A funny and clever puzzler that riffs on Friday the 13th and it’s decades of odd history, Killer Puzzle is that rare, honest free-to-play game. And it’s ideal for playing on the toilet.
I’m always on the lookout for new toilet games. I don’t mean games about toilets, although I suppose they might qualify if anyone ever makes a good one. No, I mean games that are played on the toilet. You know the type. The kind of game you play for fifty hours, but none of them consecutively. The kind that exists in the weird corner of your mind which only ever activates when you’re sitting there bored, scrolling through Twitter. Those are toilet games. And as such things go, Friday the 13th: Killer Puzzle is near-perfect.
An isometric top-down sliding puzzler, Friday the 13th: Killer Puzzle reimagines Jason Voorhees as a chubby munchkin with a bulbous head and tiny limbs. His many victims look much the same, just dressed up as jocks or dorks or prison inmates. The point of the game is to send Jason sliding across the grid until he bumps into them; a collision sends their mismatched limbs cartwheeling across the screen and leaves a pool of blood where they were standing.
After stabbing or bludgeoning all the victims on a grid, a final target appears on a little “X”, like there might be buried treasure beneath the tile. Offing that guy or gal ends the level, but it also transports the poor sod to a strange pocket dimension where Jason unleashes a grizzly finishing move with whatever weapon he has to hand. Doing so fills up a hollow skull that represents Jason’s bloodlust, and each time it spills over he unlocks a new weapon – knives, bats, frying pans, whatever.
This is less unpleasant and more fun than it sounds. The whole thing’s silly; the chunky cartoon graphics are a dead giveaway, as is the PG-13 option in the settings, which disables the gore and censors the finishers and makes it impossible for me to respect you. Killer Puzzle is a gleefully violent game in which over-the-top brutality is an aesthetic, a joke, and a means of progress, but never of particular importance. Besides – I’m sure they all deserve what they get.
It’s easy to make fun of Friday the 13th – its own sequels have been taking the p**s for years. But it’s also a great basis for a puzzle game, especially a slapstick one, because it has decades of history and iconography to playfully repurpose. Killer Puzzle is divided up into themed blocks of thirteen levels, each featuring a different location with its associated squealing victims and Jason outfits. If you’ve ever wanted to slide Jason around in his jailhouse boilersuit and thwack folks with an acoustic guitar, now you can – and you have the severed tip-giving head of his mother as company.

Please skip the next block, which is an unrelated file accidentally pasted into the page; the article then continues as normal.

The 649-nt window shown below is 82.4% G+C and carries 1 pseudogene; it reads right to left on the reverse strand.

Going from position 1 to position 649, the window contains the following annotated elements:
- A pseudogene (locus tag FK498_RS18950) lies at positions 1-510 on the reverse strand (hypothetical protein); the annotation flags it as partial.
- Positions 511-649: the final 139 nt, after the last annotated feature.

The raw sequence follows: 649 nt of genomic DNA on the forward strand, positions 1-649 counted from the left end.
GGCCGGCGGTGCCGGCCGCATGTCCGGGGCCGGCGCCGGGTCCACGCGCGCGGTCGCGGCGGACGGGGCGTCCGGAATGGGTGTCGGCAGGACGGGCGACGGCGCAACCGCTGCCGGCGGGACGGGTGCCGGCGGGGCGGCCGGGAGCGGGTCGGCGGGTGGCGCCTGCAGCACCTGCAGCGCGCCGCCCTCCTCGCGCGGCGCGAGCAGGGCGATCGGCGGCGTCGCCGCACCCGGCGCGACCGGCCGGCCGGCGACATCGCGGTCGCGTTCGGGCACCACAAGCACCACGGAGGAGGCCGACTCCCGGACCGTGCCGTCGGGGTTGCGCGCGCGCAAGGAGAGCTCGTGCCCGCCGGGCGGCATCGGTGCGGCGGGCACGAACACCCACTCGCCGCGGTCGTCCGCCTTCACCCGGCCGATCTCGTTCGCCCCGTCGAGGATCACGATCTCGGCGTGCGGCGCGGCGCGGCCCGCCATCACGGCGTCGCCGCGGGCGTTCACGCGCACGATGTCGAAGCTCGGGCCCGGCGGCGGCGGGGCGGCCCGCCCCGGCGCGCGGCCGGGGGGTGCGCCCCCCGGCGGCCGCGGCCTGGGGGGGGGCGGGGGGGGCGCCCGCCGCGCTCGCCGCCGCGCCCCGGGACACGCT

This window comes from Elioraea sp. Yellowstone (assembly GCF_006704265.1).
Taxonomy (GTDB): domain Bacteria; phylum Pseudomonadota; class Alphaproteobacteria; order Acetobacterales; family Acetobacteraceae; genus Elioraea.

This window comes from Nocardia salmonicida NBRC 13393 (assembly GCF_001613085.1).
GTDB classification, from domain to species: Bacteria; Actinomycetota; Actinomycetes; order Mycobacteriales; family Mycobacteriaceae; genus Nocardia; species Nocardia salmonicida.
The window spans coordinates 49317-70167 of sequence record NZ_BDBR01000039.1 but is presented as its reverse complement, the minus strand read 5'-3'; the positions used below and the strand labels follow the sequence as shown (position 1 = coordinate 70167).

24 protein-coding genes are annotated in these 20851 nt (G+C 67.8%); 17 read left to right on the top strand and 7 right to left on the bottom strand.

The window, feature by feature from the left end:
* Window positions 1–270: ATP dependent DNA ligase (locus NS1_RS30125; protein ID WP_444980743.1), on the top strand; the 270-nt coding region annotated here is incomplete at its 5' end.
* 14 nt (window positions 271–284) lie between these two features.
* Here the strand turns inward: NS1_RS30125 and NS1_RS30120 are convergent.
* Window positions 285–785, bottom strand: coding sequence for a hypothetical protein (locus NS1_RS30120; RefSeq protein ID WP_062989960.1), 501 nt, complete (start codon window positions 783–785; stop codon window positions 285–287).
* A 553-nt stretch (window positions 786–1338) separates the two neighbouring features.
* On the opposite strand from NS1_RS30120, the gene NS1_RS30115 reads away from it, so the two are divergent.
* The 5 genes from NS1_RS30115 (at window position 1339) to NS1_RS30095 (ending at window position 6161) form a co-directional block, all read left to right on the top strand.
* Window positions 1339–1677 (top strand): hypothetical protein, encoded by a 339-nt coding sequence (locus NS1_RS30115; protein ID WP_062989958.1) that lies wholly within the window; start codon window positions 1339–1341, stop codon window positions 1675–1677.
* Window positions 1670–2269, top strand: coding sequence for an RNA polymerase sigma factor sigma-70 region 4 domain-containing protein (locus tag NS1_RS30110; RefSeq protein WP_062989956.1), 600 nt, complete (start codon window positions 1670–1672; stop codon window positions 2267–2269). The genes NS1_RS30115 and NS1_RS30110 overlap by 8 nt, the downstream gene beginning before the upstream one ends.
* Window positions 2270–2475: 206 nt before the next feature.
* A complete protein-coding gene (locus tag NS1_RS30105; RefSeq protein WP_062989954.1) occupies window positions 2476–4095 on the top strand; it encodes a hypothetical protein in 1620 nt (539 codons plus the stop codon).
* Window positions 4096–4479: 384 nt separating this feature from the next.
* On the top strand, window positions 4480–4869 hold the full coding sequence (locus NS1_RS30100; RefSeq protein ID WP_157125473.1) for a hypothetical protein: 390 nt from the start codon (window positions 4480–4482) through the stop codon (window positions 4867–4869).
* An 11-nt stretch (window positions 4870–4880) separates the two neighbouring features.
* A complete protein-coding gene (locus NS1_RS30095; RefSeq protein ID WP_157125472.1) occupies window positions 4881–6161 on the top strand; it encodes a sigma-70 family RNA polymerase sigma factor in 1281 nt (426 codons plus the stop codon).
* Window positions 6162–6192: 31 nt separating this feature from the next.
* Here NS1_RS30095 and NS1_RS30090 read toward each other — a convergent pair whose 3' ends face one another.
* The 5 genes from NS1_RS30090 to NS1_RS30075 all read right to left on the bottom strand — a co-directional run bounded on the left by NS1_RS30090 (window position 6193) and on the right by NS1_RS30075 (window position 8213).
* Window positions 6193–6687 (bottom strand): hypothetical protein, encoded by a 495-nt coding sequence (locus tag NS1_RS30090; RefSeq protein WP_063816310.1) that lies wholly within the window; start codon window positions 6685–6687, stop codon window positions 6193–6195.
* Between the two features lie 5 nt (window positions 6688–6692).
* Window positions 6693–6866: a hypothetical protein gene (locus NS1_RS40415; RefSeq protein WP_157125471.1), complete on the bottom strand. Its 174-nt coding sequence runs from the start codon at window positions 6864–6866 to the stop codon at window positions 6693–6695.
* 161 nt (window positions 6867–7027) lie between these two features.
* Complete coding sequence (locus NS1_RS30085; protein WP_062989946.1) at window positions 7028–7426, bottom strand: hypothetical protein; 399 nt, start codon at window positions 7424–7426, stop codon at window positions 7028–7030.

The puzzles work, too. It’s an intuitive and clever system that continually finds new ways to up the difficulty without ever becoming so challenging that you can’t complete a given level in a few minutes. Victims will learn how to run away if you land Jason on an adjacent tile, and figuring out how to manipulate their behaviour becomes an important component of success. You can send them screaming wildly into holes or bear traps or bodies of water, or use them as obstacles to reposition Jason and cleave a more efficient path through the level.
Killer Puzzle is good at introducing one new element after another without becoming overwhelming. It always gives you time to study the layout of a grid without any pressure, and an optional bird’s-eye view helps you suss out the exact positioning of people, obstacles, and traps. Each new wrinkle is presented in a simplistic context first, giving you chance to play around with, say, the armed cops who you can’t approach from the front, or the telephones that you can use to lure unsuspecting victims, before it’s all used in combination.
This fairness is what makes Friday the 13th: Killer Puzzle atypical for a free-to-play mobile game. Even the trickier levels give you plenty of options. By jabbing a stubby finger on Jason’s mother’s disembodied head, you can get a hint or the puzzle’s entire solution for no penalty. You can re-do things by rewinding the episode one move at a time, or just reset everything, again for no penalty. Progress isn’t dependent on anything but the player’s brain; no power-ups or bits of gear that suggest you pony up a few quid to make things easier. There are things you can buy with real money, but they’re limited to additional episodes or gimmicky new costumes.
This is an addictive, no-strings-attached little game that comes at no financial cost but might well steal hours of your life. But it’s straight-up approach is refreshing, and it’s tongue-in-cheek rejigging of Friday the 13th results in enough hilarity and cleverness that you’ll probably be willing to part with some cash just to get a little more of it. Then again, built-in modes like the kill-focused Murder Marathon and the Daily Death, a unique puzzle to solve each day, ensure Killer Puzzle will likely accompany me to the bathroom for quite some time.